My Real Children by Jo Walton

My Real ChildrenMy Real Children by Jo Walton
Published by Tor Books

From the publisher:

It’s 2015, and Patricia Cowan is very old. “Confused today,” read the notes clipped to the end of her bed. She forgets things she should know—what year it is, major events in the lives of her children. But she remembers things that don’t seem possible. She remembers marrying Mark and having four children. And she remembers not marrying Mark and raising three children with Bee instead. She remembers the bomb that killed President Kennedy in 1963, and she remembers Kennedy in 1964, declining to run again after the nuclear exchange that took out Miami and Kiev.

Her childhood, her years at Oxford during the Second World War—those were solid things. But after that, did she marry Mark or not? Did her friends all call her Trish, or Pat? Had she been a housewife who escaped a terrible marriage after her children were grown, or a successful travel writer with homes in Britain and Italy? And the moon outside her window: does it host a benign research station, or a command post bristling with nuclear missiles?

Two lives, two worlds, two versions of modern history. Each with their loves and losses, their sorrows and triumphs. My Real Children is the tale of both of Patricia Cowan’s lives…and of how every life means the entire world.

Okay, so I loved this book. Let’s just start there. Not just “oh it’s a great book” love, but “OMG AMAZEBALLS I need more Jo Walton in my life!!!” love. So that being said, I’m not sure I can quite do the book justice. But I’ll try.

I was going to start by saying that I hadn’t read a book like this before, but that’s not exactly true, because My Real Children reminded me of The Post-Birthday World by Lionel Shriver. And I really, really liked that book. A LOT. But it’s a bit long, and very literary, and while those things are fantastic and I enjoy a meaty, literary novel from time to time, My Real Children felt … easier? More authentic? Not sure exactly what I mean, but it was smoother, I was wrapped up in Patricia’s story, her two lives, from the very first page, and it was like I was a part of both stories, rather than being outside of them as a reader.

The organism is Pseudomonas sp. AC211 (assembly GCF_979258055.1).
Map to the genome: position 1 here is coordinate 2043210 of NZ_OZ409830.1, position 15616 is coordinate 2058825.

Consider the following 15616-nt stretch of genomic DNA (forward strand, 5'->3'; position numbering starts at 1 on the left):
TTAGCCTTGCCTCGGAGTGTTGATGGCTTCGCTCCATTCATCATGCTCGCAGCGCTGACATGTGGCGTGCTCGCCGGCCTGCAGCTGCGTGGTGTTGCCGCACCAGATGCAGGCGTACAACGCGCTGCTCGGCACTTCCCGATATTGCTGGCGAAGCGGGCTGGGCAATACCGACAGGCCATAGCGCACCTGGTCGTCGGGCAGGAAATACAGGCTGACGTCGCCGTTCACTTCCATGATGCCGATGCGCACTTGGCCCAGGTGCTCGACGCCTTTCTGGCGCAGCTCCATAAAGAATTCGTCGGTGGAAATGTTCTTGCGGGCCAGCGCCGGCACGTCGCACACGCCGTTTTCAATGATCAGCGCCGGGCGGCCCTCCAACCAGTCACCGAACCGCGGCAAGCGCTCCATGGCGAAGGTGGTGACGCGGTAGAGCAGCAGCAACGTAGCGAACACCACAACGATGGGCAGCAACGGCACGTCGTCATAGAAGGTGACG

This novel just delivers so much to think about. If you had the option of choosing a life of personal happiness while the world around you was slowly going to shambles OR a mostly peaceful, normalish world with an incredibly unhappy personal life, which would you choose? I think I know what I’d pick, but even on the surface, the “happier” life for Patricia has a ton of challenges and things that just make it really, really hard. And even in her disastrous personal life, ultimately there are things that happen that are beautiful and bring pure joy to her life … so which is “better”? Which is the actual life that Patricia lived?

What I like about My Real Children is that it asks a lot of questions but gives very few answers. It leaves most everything up to the reader’s own interpretation. When I first finished the book, that annoyed me, but upon thinking about it for several weeks I admire what Walton did. I love that I’m still thinking about this book over a month after I finished reading it. I like that I’m wanting to go back and reread it, to try to decipher for myself some clues that Walton may have left throughout the text to help me uncover what her intentions with Patricia’s lives actually were (I don’t know if there are clues, but I want there to be). I love that I’m hoping Walton’s other books are as fantastic as this because I am already a huge fan of hers.

I loved this book. Please read it. That is all.

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12 thoughts on “My Real Children by Jo Walton

  1. Yay! I’m thrilled you liked this! Is this your first experience with Jo Walton? She’s excellent, and at the same time, no two of her books are the same. It makes it extra exciting when she releases a new one — I never know what to expect.

  2. I love Jo Walton! Everything she writes is magic (I really need to read her early epic fantasy). Excited to read this one, too!

  3. Even aside from your enthusiasm, everything you have to say about this book appeals to me. The premise seems very interesting and the fact that the book makes you think a lot sounds good to me too. It seems like the sort of book you might think about a lot after you finish reading.

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